Explore BrainMass
Share

Explore BrainMass

    Color Blindness

    This content was COPIED from BrainMass.com - View the original, and get the already-completed solution here!

    If color is the interpretation by the brain of a wavelength of light, then where does the issue of colorblindness come in? Is it a problem due to the cones being defective, or is it a processing problem with the brain?

    © BrainMass Inc. brainmass.com May 20, 2020, 5:46 pm ad1c9bdddf
    https://brainmass.com/biology/genetics/color-blindness-243036

    Solution Preview

    RESPONSE:

    1. So, if color is the interpretation by the brain of a wavelength of light, then where does the issue of colorblindness come in? Is it a problem due to the cones being defective, or is it a processing problem with the brain?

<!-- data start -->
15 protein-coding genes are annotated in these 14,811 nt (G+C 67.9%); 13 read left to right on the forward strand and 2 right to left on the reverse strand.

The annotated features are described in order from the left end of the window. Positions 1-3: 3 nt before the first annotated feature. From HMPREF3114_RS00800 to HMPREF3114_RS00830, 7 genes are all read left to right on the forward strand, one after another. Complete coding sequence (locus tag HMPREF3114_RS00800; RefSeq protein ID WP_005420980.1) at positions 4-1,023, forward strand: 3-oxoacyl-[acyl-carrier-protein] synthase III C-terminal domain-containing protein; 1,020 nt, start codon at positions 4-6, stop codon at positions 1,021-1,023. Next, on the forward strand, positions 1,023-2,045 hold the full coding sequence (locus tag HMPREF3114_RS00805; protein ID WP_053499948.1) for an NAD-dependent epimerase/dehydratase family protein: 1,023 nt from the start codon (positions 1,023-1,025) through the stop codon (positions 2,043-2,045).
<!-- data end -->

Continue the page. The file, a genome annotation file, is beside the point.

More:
Color blindness results in defects in color vision, which has to do with the cones, and not processing in the brain. It occurs when one of the three cone cell color coding structures fails to function properly--one of the visual pigments may be present and functioning abnormally, OR it may be absent altogether (http://www.toledo-bend.com/colorblind/aboutCB.asp).

    "Color blindness (color vision deficiency) is a condition in which certain colors cannot be distinguished, and is most commonly due to an inherited condition. Red/Green color blindness is by far the most common form, about 99%, and causes problems in distinguishing reds and greens. Another color deficiency Blue/Yellow also exists, ...

    Solution Summary

    If color is the interpretation by the brain of a wavelength of light, this solution examines where the issue of colorblindness comes in. It also discusses if the problem is due to the cones being defective, or a processing problem with the brain.

    $2.19

    ADVERTISEMENT